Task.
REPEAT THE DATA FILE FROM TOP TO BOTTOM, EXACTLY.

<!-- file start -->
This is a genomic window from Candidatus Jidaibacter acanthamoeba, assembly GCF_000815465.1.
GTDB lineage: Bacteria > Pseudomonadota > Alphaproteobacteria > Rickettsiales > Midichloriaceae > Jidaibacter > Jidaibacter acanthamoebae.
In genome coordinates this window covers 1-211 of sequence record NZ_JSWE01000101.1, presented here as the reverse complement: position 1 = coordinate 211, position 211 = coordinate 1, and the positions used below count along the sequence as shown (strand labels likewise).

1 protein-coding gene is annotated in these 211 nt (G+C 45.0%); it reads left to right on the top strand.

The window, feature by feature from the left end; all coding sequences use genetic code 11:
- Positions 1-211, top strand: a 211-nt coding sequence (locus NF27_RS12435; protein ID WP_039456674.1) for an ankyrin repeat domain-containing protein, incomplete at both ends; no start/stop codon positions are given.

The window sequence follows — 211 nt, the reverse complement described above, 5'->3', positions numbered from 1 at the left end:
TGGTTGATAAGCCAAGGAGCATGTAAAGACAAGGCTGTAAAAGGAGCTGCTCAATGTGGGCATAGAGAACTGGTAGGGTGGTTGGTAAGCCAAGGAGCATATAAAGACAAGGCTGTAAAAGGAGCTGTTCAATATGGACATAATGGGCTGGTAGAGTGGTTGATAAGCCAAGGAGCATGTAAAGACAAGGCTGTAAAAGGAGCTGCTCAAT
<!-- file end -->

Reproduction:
This is a genomic window from Candidatus Jidaibacter acanthamoeba, assembly GCF_000815465.1.
GTDB lineage: Bacteria > Pseudomonadota > Alphaproteobacteria > Rickettsiales > Midichloriaceae > Jidaibacter > Jidaibacter acanthamoebae.
In genome coordinates this window covers 1-211 of sequence record NZ_JSWE01000101.1, presented here as the reverse complement: position 1 = coordinate 211, position 211 = coordinate 1, and the positions used below count along the sequence as shown (strand labels likewise).

1 protein-coding gene is annotated in these 211 nt (G+C 45.0%); it reads left to right on the top strand.

The window, feature by feature from the left end; all coding sequences use genetic code 11:
- Positions 1-211, top strand: a 211-nt coding sequence (locus NF27_RS12435; protein ID WP_039456674.1) for an ankyrin repeat domain-containing protein, incomplete at both ends; no start/stop codon positions are given.

The window sequence follows — 211 nt, the reverse complement described above, 5'->3', positions numbered from 1 at the left end:
TGGTTGATAAGCCAAGGAGCATGTAAAGACAAGGCTGTAAAAGGAGCTGCTCAATGTGGGCATAGAGAACTGGTAGGGTGGTTGGTAAGCCAAGGAGCATATAAAGACAAGGCTGTAAAAGGAGCTGTTCAATATGGACATAATGGGCTGGTAGAGTGGTTGATAAGCCAAGGAGCATGTAAAGACAAGGCTGTAAAAGGAGCTGCTCAAT